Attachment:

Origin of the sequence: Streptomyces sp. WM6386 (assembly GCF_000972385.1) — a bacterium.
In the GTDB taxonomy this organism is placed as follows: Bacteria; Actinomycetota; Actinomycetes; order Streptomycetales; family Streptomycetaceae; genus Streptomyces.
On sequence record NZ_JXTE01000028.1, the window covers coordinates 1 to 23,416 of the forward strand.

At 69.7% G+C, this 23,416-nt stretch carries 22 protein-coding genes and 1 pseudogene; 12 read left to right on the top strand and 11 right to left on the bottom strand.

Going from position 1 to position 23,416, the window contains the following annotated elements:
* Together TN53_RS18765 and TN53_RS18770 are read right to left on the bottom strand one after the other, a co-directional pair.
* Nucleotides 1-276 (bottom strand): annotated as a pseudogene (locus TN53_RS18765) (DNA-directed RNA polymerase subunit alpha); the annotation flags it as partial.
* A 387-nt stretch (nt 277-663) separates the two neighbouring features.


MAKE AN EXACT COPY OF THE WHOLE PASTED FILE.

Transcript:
Origin of the sequence: Streptomyces sp. WM6386 (assembly GCF_000972385.1) — a bacterium.
In the GTDB taxonomy this organism is placed as follows: Bacteria; Actinomycetota; Actinomycetes; order Streptomycetales; family Streptomycetaceae; genus Streptomyces.
On sequence record NZ_JXTE01000028.1, the window covers coordinates 1 to 23,416 of the forward strand.

At 69.7% G+C, this 23,416-nt stretch carries 22 protein-coding genes and 1 pseudogene; 12 read left to right on the top strand and 11 right to left on the bottom strand.

Going from position 1 to position 23,416, the window contains the following annotated elements:
* Together TN53_RS18765 and TN53_RS18770 are read right to left on the bottom strand one after the other, a co-directional pair.
* Nucleotides 1-276 (bottom strand): annotated as a pseudogene (locus TN53_RS18765) (DNA-directed RNA polymerase subunit alpha); the annotation flags it as partial.
* A 387-nt stretch (nt 277-663) separates the two neighbouring features.